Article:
Outgoing Prime Minister Orešković to Return to Private Sector

Total Croatia News

It is expected that the handover between the outgoing and incoming Prime Minister might take place on Wednesday evening.

The outgoing Prime Minister Tihomir Orešković will soon hand over his duties to incoming Prime Minister Andrej Plenković. According to sources, Tihomir Orešković will leave politics for the time being and return to the private sector. He will most likely go abroad to a large international company. However, he will have to be careful not to break provisions of the Law on Prevention of Conflict of Interest, which significantly reduce the room for possible employment, reports Večernji List on October 18, 2016.

According to Dalija Orešković, president of the Commission for Prevention of Conflict of Interest, the former Prime Minister will not be able to be a member of a board of directors or a supervisory board during the next 12 months. The Prime Minister will also have to be careful that his new company does not work for the government. However, the law is vague and there are no serious sanctions if a public official were to ignore a possible warning by the Commission. In addition, Croatian companies can be fined with up to as much as a million kuna, but it has never happened so far. And companies which have headquarters abroad cannot be fined at all.

Prime Minister Orešković had five close associates who will have leave the government, unless Andrej Plenković decides to keep them. Neven Zelić, Prime Minister’s chief of staff, his deputy Tomislav Pokaz and spokeswoman Sunčana Glavak are state officials who have the right to receive full salary for six months, and then half a salary for another six months.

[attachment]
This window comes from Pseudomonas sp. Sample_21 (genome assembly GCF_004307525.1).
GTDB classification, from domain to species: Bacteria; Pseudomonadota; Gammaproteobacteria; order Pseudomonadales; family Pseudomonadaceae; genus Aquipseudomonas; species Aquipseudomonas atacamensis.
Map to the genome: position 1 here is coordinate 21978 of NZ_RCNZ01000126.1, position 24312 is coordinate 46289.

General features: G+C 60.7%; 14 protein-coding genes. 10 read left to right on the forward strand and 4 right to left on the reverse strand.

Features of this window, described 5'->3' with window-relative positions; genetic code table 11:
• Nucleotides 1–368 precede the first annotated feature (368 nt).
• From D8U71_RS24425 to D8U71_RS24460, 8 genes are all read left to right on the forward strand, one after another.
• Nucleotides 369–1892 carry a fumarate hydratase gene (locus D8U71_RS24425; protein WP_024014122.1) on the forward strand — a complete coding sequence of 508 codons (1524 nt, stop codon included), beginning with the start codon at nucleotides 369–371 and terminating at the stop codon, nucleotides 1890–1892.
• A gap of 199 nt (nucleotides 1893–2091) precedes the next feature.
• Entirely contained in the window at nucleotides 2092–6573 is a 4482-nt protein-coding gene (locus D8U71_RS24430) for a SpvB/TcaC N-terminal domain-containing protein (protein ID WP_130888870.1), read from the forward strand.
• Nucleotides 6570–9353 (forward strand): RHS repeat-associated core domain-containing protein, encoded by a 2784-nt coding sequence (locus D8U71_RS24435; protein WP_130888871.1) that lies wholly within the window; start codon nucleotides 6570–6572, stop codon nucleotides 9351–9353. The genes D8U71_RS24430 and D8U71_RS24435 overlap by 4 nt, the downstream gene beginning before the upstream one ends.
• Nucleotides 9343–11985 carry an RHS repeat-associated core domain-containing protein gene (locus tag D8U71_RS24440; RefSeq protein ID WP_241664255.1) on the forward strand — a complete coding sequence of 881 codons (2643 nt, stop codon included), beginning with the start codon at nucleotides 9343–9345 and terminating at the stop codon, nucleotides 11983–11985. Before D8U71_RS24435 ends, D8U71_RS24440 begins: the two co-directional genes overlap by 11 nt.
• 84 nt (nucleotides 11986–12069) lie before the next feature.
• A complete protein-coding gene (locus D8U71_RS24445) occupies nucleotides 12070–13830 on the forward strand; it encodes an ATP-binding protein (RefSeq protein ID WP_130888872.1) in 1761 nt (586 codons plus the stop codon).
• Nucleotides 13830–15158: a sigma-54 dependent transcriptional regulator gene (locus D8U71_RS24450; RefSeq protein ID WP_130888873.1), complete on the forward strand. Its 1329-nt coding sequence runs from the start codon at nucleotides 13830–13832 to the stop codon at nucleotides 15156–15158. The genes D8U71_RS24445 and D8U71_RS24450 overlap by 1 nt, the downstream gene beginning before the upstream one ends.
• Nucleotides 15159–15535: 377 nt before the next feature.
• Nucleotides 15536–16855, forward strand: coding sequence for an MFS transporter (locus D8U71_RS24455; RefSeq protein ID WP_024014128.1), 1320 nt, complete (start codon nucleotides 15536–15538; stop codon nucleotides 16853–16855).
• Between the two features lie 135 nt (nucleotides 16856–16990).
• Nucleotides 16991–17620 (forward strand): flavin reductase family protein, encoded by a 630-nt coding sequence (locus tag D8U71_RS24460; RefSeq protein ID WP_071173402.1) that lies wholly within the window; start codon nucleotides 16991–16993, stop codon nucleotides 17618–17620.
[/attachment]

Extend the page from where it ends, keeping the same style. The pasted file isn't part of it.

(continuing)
Zelić has a law firm to which he would probably want to return, but he cannot because he would be in a conflict of interest. He claims that he is practically being forced to receive a salary from the state budget for a year. Tomislav Pokaz will return to the Ministry of Economy where he used to worked before as the chief of a sector, while Sunčana Glavak did not want to comment on her plans.

Advisor for Domestic Policy Davor Huić says he will return to his private company and to the Lipa Association, which is committed to reducing taxes and introducing rational public administration. Jakša Puljiz, advisor for European funds, will return to the Institute for Development and International Relations, where he will continue his scientific career. Foreign policy advisor Stjepo Bartulica will return to the Catholic University where he teaches political philosophy. He will also be active in the civil sector.

“I am leaving with some very good experiences. I can say only the best out about boss. He was consistent and firm in its goals and he knew how to lead the team”, says Bartulica, adding that Orešković, despite being a political outsider, very quickly adapted to local and international politics.


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